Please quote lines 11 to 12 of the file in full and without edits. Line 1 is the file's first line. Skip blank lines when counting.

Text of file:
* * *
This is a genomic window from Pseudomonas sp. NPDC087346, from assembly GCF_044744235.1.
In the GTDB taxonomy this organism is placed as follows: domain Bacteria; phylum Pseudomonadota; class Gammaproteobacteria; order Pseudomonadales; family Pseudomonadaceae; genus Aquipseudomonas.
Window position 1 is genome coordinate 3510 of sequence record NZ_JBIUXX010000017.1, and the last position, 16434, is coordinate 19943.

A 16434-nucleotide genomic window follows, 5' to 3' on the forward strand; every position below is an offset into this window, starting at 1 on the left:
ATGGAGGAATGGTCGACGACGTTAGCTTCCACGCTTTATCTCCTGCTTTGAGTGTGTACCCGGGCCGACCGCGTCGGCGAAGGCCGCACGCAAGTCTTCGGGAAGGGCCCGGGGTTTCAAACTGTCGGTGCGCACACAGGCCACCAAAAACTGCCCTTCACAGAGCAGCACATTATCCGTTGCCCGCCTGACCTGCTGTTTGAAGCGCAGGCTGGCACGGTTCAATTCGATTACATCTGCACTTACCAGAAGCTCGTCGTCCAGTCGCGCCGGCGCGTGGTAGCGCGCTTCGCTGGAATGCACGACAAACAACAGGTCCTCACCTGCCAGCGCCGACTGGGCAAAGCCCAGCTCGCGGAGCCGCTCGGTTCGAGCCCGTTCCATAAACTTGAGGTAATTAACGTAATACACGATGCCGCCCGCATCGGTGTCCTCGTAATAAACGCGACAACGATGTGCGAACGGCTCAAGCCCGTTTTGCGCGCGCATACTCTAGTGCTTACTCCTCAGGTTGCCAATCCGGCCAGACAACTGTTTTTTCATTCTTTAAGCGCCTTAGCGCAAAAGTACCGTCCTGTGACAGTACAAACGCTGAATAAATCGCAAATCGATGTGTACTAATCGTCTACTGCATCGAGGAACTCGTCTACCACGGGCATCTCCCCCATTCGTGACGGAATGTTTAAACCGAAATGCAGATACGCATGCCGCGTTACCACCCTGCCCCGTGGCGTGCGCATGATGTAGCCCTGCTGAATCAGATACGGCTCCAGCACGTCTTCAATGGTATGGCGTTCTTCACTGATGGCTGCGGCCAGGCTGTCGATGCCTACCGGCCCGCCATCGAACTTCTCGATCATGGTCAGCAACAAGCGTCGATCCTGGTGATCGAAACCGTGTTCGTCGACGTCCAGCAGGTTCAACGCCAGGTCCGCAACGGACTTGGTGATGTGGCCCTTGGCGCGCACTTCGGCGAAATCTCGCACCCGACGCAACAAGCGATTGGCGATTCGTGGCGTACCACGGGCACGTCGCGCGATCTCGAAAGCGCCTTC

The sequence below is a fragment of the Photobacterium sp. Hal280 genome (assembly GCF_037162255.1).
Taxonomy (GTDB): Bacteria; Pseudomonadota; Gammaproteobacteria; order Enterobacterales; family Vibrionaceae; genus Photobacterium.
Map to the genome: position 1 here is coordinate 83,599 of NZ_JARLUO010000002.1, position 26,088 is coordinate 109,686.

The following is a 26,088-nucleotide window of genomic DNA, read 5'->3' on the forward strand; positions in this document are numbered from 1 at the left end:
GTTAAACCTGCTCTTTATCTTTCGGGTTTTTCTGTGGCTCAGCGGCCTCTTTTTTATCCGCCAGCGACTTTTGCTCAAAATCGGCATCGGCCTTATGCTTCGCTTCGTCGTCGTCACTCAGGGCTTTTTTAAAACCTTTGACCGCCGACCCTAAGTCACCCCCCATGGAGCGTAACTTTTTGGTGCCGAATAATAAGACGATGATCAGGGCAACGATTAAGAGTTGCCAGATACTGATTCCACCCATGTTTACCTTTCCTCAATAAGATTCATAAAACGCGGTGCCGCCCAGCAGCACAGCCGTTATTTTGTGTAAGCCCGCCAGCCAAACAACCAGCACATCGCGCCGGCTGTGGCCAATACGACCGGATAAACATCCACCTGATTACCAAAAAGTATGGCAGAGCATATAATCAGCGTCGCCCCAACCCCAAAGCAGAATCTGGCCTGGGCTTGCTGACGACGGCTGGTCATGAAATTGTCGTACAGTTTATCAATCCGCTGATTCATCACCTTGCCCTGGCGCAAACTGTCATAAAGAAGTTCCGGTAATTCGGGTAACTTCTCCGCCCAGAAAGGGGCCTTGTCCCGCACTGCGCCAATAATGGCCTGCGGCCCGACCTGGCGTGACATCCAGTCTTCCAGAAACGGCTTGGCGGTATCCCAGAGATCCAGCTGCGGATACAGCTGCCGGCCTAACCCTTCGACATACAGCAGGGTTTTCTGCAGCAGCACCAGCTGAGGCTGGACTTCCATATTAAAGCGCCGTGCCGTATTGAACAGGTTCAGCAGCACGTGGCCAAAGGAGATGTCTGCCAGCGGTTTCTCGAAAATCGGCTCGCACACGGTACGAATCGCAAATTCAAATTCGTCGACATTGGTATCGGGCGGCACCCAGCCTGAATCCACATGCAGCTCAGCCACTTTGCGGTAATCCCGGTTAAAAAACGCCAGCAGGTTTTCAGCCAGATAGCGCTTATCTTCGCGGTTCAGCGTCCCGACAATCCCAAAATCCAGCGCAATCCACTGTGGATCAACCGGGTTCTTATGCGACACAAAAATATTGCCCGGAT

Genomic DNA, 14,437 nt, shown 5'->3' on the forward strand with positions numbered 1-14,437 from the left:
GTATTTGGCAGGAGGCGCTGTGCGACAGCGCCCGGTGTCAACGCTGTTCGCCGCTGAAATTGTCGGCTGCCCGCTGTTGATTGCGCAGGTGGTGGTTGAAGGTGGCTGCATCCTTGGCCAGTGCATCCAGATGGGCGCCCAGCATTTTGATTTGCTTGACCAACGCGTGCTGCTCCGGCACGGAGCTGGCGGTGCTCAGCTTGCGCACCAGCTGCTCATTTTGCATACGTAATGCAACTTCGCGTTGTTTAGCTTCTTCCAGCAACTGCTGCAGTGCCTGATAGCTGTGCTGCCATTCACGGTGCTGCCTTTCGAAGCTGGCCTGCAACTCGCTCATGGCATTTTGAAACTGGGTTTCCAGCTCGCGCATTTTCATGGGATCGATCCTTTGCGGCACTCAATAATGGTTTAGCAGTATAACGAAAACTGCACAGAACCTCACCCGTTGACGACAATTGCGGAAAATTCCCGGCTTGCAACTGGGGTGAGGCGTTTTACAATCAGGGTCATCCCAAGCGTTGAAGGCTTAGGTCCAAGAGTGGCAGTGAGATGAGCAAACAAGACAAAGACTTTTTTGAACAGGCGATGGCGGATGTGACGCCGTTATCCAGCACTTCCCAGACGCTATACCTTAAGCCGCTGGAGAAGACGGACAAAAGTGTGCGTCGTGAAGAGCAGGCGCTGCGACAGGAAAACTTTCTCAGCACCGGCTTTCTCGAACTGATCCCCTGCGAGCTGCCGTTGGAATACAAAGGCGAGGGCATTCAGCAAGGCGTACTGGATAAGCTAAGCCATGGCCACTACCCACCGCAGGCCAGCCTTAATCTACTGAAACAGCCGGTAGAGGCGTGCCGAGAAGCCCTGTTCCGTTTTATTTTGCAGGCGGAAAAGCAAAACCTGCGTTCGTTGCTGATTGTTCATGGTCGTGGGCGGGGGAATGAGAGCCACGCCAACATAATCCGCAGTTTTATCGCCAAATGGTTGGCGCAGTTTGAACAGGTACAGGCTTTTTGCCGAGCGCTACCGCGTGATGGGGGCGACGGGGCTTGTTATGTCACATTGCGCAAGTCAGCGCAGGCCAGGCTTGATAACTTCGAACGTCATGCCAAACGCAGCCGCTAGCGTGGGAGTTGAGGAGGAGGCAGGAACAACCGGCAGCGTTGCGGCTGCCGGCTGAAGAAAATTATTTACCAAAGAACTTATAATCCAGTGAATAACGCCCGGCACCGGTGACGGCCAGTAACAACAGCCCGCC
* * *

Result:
Genomic DNA, 14,437 nt, shown 5'->3' on the forward strand with positions numbered 1-14,437 from the left:
GTATTTGGCAGGAGGCGCTGTGCGACAGCGCCCGGTGTCAACGCTGTTCGCCGCTGAAATTGTCGGCTGCCCGCTGTTGATTGCGCAGGTGGTGGTTGAAGGTGGCTGCATCCTTGGCCAGTGCATCCAGATGGGCGCCCAGCATTTTGATTTGCTTGACCAACGCGTGCTGCTCCGGCACGGAGCTGGCGGTGCTCAGCTTGCGCACCAGCTGCTCATTTTGCATACGTAATGCAACTTCGCGTTGTTTAGCTTCTTCCAGCAACTGCTGCAGTGCCTGATAGCTGTGCTGCCATTCACGGTGCTGCCTTTCGAAGCTGGCCTGCAACTCGCTCATGGCATTTTGAAACTGGGTTTCCAGCTCGCGCATTTTCATGGGATCGATCCTTTGCGGCACTCAATAATGGTTTAGCAGTATAACGAAAACTGCACAGAACCTCACCCGTTGACGACAATTGCGGAAAATTCCCGGCTTGCAACTGGGGTGAGGCGTTTTACAATCAGGGTCATCCCAAGCGTTGAAGGCTTAGGTCCAAGAGTGGCAGTGAGATGAGCAAACAAGACAAAGACTTTTTTGAACAGGCGATGGCGGATGTGACGCCGTTATCCAGCACTTCCCAGACGCTATACCTTAAGCCGCTGGAGAAGACGGACAAAAGTGTGCGTCGTGAAGAGCAGGCGCTGCGACAGGAAAACTTTCTCAGCACCGGCTTTCTCGAACTGATCCCCTGCGAGCTGCCGTTGGAATACAAAGGCGAGGGCATTCAGCAAGGCGTACTGGATAAGCTAAGCCATGGCCACTACCCACCGCAGGCCAGCCTTAATCTACTGAAACAGCCGGTAGAGGCGTGCCGAGAAGCCCTGTTCCGTTTTATTTTGCAGGCGGAAAAGCAAAACCTGCGTTCGTTGCTGATTGTTCATGGTCGTGGGCGGGGGAATGAGAGCCACGCCAACATAATCCGCAGTTTTATCGCCAAATGGTTGGCGCAGTTTGAACAGGTACAGGCTTTTTGCCGAGCGCTACCGCGTGATGGGGGCGACGGGGCTTGTTATGTCACATTGCGCAAGTCAGCGCAGGCCAGGCTTGATAACTTCGAACGTCATGCCAAACGCAGCCGCTAGCGTGGGAGTTGAGGAGGAGGCAGGAACAACCGGCAGCGTTGCGGCTGCCGGCTGAAGAAAATTATTTACCAAAGAACTTATAATCCAGTGAATAACGCCCGGCACCGGTGACGGCCAGTAACAACAGCCCGCC